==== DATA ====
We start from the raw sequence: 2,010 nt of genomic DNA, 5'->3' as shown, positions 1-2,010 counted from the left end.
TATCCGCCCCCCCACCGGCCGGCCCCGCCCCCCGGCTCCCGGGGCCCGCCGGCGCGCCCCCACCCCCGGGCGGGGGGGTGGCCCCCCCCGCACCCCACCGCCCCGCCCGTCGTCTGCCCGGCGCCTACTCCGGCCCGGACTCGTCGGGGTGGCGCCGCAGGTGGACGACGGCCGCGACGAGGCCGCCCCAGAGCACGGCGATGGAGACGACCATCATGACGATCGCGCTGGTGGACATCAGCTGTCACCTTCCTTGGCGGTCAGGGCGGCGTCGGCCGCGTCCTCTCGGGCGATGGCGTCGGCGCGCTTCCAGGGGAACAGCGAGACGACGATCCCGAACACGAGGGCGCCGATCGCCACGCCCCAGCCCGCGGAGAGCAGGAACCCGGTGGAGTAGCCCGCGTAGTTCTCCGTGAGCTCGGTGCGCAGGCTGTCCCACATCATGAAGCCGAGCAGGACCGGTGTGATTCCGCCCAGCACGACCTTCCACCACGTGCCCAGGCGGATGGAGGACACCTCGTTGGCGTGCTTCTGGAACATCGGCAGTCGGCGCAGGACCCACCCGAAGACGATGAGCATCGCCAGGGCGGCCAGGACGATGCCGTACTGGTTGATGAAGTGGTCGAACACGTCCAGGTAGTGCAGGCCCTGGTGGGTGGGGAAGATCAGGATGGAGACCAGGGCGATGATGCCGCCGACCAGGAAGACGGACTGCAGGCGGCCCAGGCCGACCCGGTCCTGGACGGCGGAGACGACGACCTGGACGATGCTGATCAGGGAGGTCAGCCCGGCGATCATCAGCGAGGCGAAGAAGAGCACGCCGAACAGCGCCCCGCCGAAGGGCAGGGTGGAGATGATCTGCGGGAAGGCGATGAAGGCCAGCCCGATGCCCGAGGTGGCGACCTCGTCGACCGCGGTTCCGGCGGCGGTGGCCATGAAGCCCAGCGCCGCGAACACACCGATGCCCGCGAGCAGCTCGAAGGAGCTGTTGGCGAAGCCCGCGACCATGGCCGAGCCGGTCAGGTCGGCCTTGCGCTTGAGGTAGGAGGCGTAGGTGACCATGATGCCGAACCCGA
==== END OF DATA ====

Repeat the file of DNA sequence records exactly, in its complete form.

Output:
We start from the raw sequence: 2,010 nt of genomic DNA, 5'->3' as shown, positions 1-2,010 counted from the left end.
TATCCGCCCCCCCACCGGCCGGCCCCGCCCCCCGGCTCCCGGGGCCCGCCGGCGCGCCCCCACCCCCGGGCGGGGGGGTGGCCCCCCCCGCACCCCACCGCCCCGCCCGTCGTCTGCCCGGCGCCTACTCCGGCCCGGACTCGTCGGGGTGGCGCCGCAGGTGGACGACGGCCGCGACGAGGCCGCCCCAGAGCACGGCGATGGAGACGACCATCATGACGATCGCGCTGGTGGACATCAGCTGTCACCTTCCTTGGCGGTCAGGGCGGCGTCGGCCGCGTCCTCTCGGGCGATGGCGTCGGCGCGCTTCCAGGGGAACAGCGAGACGACGATCCCGAACACGAGGGCGCCGATCGCCACGCCCCAGCCCGCGGAGAGCAGGAACCCGGTGGAGTAGCCCGCGTAGTTCTCCGTGAGCTCGGTGCGCAGGCTGTCCCACATCATGAAGCCGAGCAGGACCGGTGTGATTCCGCCCAGCACGACCTTCCACCACGTGCCCAGGCGGATGGAGGACACCTCGTTGGCGTGCTTCTGGAACATCGGCAGTCGGCGCAGGACCCACCCGAAGACGATGAGCATCGCCAGGGCGGCCAGGACGATGCCGTACTGGTTGATGAAGTGGTCGAACACGTCCAGGTAGTGCAGGCCCTGGTGGGTGGGGAAGATCAGGATGGAGACCAGGGCGATGATGCCGCCGACCAGGAAGACGGACTGCAGGCGGCCCAGGCCGACCCGGTCCTGGACGGCGGAGACGACGACCTGGACGATGCTGATCAGGGAGGTCAGCCCGGCGATCATCAGCGAGGCGAAGAAGAGCACGCCGAACAGCGCCCCGCCGAAGGGCAGGGTGGAGATGATCTGCGGGAAGGCGATGAAGGCCAGCCCGATGCCCGAGGTGGCGACCTCGTCGACCGCGGTTCCGGCGGCGGTGGCCATGAAGCCCAGCGCCGCGAACACACCGATGCCCGCGAGCAGCTCGAAGGAGCTGTTGGCGAAGCCCGCGACCATGGCCGAGCCGGTCAGGTCGGCCTTGCGCTTGAGGTAGGAGGCGTAGGTGACCATGATGCCGAACCCGA